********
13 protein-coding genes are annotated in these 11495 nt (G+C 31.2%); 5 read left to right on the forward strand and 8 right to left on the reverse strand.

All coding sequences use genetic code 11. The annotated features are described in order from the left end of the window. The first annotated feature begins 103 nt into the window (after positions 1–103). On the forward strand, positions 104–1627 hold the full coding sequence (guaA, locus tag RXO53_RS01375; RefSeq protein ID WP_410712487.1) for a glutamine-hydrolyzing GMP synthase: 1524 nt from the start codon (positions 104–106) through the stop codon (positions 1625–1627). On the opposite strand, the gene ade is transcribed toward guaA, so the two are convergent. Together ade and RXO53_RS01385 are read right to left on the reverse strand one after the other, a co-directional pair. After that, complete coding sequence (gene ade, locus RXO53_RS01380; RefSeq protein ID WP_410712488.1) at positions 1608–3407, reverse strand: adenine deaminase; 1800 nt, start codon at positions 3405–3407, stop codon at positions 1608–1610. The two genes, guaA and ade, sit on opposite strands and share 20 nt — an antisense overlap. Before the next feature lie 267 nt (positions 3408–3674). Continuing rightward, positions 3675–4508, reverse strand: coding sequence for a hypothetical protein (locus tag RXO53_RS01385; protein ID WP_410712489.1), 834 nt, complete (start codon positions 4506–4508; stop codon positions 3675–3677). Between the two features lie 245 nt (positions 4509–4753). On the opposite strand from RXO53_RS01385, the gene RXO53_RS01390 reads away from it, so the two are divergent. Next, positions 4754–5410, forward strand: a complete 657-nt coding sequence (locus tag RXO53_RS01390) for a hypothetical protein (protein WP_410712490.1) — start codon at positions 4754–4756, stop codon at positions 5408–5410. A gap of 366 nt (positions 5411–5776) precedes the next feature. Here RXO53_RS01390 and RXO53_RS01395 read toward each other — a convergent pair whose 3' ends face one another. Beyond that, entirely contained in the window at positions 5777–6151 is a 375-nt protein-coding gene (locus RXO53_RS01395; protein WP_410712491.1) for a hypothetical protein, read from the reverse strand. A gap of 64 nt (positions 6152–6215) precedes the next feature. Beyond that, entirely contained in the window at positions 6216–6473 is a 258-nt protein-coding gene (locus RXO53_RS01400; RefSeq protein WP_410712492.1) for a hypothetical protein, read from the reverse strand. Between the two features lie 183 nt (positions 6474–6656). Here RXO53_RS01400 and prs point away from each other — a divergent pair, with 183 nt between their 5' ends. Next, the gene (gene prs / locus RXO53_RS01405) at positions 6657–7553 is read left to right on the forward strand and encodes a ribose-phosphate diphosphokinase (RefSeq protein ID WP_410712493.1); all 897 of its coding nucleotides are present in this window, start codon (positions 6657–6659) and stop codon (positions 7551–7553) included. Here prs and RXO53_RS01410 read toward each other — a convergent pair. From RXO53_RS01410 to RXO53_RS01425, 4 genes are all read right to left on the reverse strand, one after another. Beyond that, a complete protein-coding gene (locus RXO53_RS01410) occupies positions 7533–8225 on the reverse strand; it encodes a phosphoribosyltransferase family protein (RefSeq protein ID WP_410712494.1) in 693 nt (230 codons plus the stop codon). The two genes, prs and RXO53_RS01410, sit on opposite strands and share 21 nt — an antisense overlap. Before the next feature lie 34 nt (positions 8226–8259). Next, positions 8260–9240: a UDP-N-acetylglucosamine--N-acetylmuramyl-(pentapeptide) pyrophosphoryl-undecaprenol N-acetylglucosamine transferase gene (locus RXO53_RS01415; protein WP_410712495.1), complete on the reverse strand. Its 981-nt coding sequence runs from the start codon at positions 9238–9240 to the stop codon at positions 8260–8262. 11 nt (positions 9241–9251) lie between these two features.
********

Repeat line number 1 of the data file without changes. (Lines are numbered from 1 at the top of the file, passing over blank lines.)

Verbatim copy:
13 protein-coding genes are annotated in these 11495 nt (G+C 31.2%); 5 read left to right on the forward strand and 8 right to left on the reverse strand.